Soon, the high-heeled pumps of the 18th century disappeared, as did the stripes and embellished patterns seen at the turn of the century. Regency-era shoes were crafted in a variety of colors and often came with ribbon ties. These flat, delicate shoes were little more than ballet slippers and were mainly worn in the evenings or indoors.
Emma was not inclined to give herself much trouble for his entertainment, and after hard labour of mind, [Lord Osborne] produced the remark of its being a very fine day, and followed it up with the question of: ”Have you been walking this morning?”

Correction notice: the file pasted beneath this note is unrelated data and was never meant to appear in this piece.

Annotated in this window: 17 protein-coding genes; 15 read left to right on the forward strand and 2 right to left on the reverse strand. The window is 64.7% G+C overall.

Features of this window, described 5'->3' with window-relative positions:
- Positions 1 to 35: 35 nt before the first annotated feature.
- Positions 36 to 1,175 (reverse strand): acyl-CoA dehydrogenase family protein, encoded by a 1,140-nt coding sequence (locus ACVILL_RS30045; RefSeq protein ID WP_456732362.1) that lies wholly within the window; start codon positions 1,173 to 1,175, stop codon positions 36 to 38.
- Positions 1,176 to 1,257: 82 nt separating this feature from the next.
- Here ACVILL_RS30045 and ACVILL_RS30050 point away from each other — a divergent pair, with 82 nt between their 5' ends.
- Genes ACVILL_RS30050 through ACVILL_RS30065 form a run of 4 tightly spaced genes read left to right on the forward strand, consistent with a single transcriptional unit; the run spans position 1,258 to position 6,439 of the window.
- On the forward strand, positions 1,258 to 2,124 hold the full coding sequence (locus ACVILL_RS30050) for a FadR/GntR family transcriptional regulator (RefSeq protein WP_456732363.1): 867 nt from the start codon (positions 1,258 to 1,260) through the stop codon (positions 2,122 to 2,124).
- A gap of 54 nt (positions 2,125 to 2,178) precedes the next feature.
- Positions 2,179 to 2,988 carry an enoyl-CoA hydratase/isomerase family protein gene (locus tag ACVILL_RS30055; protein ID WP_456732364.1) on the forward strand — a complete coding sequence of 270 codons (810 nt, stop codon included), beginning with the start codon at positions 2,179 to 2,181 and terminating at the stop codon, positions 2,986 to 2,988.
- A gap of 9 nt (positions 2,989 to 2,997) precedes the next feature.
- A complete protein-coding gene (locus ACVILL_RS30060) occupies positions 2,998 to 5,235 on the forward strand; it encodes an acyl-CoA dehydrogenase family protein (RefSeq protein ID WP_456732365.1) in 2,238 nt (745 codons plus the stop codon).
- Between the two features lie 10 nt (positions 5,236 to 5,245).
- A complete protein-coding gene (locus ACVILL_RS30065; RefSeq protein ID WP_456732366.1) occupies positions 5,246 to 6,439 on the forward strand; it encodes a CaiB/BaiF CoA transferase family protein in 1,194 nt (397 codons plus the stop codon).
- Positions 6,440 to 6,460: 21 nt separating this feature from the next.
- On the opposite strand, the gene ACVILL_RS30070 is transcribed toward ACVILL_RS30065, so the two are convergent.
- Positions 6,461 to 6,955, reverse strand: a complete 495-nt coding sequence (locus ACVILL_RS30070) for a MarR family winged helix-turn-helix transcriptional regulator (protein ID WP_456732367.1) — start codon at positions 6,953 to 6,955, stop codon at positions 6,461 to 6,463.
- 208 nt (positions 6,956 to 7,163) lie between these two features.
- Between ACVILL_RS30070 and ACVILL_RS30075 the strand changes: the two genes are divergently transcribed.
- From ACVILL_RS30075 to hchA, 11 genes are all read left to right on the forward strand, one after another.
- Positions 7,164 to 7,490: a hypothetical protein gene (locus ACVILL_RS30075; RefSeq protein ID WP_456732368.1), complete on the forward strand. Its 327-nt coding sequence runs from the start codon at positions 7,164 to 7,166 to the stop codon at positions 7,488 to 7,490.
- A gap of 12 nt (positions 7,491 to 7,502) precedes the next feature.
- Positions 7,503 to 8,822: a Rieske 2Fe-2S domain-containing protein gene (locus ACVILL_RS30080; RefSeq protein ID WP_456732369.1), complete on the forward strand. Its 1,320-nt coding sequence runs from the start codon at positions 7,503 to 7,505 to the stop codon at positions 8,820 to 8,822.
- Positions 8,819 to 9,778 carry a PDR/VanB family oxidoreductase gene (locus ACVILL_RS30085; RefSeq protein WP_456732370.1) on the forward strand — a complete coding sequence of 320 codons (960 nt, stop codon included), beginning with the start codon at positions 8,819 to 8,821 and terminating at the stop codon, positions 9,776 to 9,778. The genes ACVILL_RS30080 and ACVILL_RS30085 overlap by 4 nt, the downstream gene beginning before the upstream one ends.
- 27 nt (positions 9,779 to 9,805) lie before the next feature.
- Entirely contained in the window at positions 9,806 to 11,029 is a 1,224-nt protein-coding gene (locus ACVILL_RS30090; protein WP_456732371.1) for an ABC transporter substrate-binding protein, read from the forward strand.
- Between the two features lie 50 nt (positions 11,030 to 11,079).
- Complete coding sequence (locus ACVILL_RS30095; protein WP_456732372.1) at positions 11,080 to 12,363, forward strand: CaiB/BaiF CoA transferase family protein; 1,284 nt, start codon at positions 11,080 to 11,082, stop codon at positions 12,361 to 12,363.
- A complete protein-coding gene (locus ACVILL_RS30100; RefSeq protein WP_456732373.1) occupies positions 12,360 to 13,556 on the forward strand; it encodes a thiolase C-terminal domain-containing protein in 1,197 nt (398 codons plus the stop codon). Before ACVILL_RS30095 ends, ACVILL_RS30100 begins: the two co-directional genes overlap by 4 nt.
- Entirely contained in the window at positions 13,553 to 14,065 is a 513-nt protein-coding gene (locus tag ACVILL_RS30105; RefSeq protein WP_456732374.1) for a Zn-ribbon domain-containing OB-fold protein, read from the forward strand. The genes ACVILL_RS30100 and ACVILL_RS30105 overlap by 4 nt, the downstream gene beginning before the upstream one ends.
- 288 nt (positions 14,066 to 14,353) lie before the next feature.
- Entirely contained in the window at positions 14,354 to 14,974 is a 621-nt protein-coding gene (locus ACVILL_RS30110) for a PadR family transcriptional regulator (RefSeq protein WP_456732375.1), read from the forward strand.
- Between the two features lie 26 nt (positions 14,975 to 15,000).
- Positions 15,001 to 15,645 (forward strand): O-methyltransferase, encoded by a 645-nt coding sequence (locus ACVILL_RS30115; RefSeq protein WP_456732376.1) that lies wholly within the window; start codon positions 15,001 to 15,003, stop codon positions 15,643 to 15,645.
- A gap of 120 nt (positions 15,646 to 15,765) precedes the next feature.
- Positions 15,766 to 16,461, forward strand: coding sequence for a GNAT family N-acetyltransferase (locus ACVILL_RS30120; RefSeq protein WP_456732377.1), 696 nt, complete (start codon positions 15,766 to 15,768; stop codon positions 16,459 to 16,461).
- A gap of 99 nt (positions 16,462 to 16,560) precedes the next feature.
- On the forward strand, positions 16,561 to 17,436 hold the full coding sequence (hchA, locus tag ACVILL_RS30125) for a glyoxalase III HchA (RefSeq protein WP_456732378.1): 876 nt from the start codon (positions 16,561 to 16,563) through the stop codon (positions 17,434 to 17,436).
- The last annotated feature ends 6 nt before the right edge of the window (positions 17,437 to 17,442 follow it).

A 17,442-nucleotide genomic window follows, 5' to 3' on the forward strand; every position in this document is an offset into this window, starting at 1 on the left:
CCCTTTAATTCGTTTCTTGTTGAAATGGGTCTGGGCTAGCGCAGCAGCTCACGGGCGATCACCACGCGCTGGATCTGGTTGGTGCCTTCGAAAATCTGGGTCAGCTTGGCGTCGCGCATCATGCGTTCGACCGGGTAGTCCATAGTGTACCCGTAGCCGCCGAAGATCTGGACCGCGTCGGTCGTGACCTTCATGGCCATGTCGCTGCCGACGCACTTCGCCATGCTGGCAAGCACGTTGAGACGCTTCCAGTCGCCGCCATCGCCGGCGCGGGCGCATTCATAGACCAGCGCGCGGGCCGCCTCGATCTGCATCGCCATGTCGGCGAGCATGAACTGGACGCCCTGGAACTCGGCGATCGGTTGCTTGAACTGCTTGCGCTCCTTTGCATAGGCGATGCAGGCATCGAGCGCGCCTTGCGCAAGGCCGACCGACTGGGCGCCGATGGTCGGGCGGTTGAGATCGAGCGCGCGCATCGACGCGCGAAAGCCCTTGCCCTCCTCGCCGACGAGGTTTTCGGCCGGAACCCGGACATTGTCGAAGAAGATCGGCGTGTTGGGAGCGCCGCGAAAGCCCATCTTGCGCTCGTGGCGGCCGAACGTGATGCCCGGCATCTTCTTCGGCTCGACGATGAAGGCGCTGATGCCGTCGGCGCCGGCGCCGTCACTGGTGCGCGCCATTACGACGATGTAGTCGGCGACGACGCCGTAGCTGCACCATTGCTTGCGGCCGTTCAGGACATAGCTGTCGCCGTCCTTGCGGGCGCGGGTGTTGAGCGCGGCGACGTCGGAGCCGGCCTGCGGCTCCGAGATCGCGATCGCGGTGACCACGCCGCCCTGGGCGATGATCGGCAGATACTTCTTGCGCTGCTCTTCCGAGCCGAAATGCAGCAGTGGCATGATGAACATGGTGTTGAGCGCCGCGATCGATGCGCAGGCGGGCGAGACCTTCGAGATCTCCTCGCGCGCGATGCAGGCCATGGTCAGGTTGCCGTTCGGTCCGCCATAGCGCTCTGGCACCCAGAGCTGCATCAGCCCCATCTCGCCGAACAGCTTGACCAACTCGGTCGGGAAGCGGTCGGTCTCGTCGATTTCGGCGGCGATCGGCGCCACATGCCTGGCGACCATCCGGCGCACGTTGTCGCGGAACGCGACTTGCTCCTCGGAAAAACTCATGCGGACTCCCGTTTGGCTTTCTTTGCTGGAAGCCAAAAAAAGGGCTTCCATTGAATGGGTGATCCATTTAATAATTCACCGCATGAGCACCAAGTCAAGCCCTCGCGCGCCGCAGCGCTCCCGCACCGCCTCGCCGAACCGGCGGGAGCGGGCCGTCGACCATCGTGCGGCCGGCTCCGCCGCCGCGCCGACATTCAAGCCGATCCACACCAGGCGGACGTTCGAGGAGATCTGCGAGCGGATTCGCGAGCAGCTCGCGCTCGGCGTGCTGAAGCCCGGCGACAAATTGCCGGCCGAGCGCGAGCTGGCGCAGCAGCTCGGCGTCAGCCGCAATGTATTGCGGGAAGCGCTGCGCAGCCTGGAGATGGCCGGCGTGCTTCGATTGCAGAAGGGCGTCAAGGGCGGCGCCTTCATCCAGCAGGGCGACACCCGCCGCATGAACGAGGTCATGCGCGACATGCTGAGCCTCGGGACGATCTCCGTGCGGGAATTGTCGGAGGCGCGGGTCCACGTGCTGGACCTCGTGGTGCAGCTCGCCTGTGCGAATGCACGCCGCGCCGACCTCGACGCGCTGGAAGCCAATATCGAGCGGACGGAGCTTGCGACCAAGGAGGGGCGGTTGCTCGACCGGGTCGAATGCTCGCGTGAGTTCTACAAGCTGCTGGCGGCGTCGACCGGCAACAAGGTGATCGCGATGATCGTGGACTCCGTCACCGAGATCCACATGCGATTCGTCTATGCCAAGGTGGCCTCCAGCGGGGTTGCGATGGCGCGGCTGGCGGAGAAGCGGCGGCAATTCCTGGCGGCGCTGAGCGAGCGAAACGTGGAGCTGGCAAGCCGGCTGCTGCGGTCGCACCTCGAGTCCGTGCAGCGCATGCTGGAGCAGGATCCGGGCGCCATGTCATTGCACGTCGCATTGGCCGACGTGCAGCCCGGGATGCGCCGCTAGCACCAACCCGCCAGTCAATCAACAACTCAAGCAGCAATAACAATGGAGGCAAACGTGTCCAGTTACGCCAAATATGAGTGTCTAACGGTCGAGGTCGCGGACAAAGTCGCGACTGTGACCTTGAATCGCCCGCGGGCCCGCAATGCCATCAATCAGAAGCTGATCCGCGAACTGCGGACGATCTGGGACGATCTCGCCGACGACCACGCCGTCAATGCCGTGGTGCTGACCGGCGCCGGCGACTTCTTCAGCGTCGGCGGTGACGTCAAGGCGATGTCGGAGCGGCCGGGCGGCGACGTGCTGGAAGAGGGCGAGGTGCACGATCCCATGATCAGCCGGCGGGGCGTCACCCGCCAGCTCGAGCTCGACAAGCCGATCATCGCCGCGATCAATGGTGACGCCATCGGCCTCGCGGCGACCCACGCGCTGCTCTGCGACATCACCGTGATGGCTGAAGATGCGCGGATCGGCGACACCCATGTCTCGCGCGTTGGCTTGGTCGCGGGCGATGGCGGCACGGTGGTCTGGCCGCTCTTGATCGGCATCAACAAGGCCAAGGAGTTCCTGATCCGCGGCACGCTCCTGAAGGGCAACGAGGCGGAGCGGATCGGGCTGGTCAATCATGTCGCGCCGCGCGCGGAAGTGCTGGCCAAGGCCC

“No my lord, we thought it too dirty.” (Unpleasant, stormy.)“You should wear half boots.” After another pause: “Nothing sets off a neat ankle more than a half boot; nankeen galoshed with black looks very well. Do not you like half boots?”
“Yes; but unless they are so stout as to injure their beauty, they are not fit for country walking.” – Jane Austen, The Watsons
Although still a minority in women’s footwear at the beginning of the 19th century, ankle boots would become the dominant style of daytime footwear by the 1830s. Let it here be noted, however, that most of the women in Europe rarely owned more than one pair of shoes. I cannot but think that their half-boots were far sturdier than those of the upper classes.
I hope you have found my article a little diverting and that you have gained, even if only just a little, more knowledge of our ancestors' foot-trappings. One can be quite certain my heroines were all properly shod in the shoes of the day.
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Cheerio, until next month!